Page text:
In other words, just as Ghana has had a perpetually unfair deal from chocolate manufacturers (whose cartel controls the international cocoa market and decides how much should be paid for cocoa exported to them) so has Ghana’s own marketing system denied the cocoa farmers the right to have a say in the price paid to them.

The farmers have been moaning about unfair treatment for years, but no Government wants to disturb the inherited relationship between government and farmers, in case it prevents the foreign exchange earnings from cocoa exports from going directly to the Government.

Pending a rearrangement of the relationship between Government and farmers, , the COCOBOD does try to ease some of the hardships of the farmers, with innovations here and there. It supplies spraying machines and insecticides (against pests); as well as fertilizer, to the farmers at subsidised prices. Of course, the farmers would much rather be paid the world market price and be left to purchase their needs themselves – as happens in most farming communities the world over.

So, It is therefore with mixed feelings that I, as the son of a cocoa farmer, read the statement recently made by the Chief Executive Officer of the COCOBOD, Mr Joseph BoahenAidoo, that “a cocoa farmers’ pension scheme is to be set up for all cocoa farmers”.

QUOTE: “Speaking to cocoa farmers, MrAidoo stated that the COCOBOD is working closely with the National Pension Regulatory Authority (NPRA) to put in place, the necessary measures to attend to the pension needs of cocoa farmers. Let me assure my cherished farmers that we are almost at the completion stage of our discussions [and that] very soon, you will all have a befitting pension scheme”, MrAidoo said.” UNQUOTE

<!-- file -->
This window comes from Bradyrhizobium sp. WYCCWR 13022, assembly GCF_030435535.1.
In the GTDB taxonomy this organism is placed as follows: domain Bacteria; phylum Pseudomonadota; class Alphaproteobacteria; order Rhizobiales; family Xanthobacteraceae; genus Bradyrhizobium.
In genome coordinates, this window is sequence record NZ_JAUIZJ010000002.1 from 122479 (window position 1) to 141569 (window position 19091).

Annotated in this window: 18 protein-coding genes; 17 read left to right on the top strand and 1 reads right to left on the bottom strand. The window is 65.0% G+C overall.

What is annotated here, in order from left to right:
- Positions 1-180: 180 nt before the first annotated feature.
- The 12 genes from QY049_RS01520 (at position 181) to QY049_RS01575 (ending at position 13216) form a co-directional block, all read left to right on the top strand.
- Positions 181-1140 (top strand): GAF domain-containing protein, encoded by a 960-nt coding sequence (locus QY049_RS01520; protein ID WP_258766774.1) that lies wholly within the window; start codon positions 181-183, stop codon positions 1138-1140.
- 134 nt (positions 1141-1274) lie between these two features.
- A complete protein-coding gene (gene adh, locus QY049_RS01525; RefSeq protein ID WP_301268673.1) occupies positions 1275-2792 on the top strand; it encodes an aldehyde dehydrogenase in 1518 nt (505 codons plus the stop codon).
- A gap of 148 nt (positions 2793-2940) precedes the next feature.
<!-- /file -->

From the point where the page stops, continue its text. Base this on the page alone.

The introduction of a pension scheme for cocoa farmers would be a great boon to them. It is sad to see old cocoa farmers unable to tend their farms any longer and handing the farms over to “hirelings” not all of whom deal honestly with the farmers. Meanwhile, the farmers, having used part of their earlier earnings to educate their sons, must depend on such “hirelings” or else abandon their cocoa farms to ruin. For few of the educated offspring of farmers show any inclination to continue with the work done by their fathers. A good pension would also, above all, enable the old folks to enjoy life without the myriad hardships brought about by poverty.

I began this article by stating that I am the son of a cocoa farmer. I can also tell you that one of the saddest moments of my life was when I heard abut the passing away of my old man, when I was abroad.

Would I have been able to add a few more years to his life if I had been here when he became sick?

I had done that once before – when I defied my older relatives and decided that contrary to their belief, the illness that had attacked him could be treated by a modern doctor, and was not the result of a “spiritual” spell cast on him by someone.

My intervention enabled my father to add over a decade to his life. If he had had a pension, he might not have needed me when he fell sick. Indeed, he might not have fallen sick at all in the first place!

So, COCOBOD, please do go full steam ahead, with the pension scheme for cocoa farmers.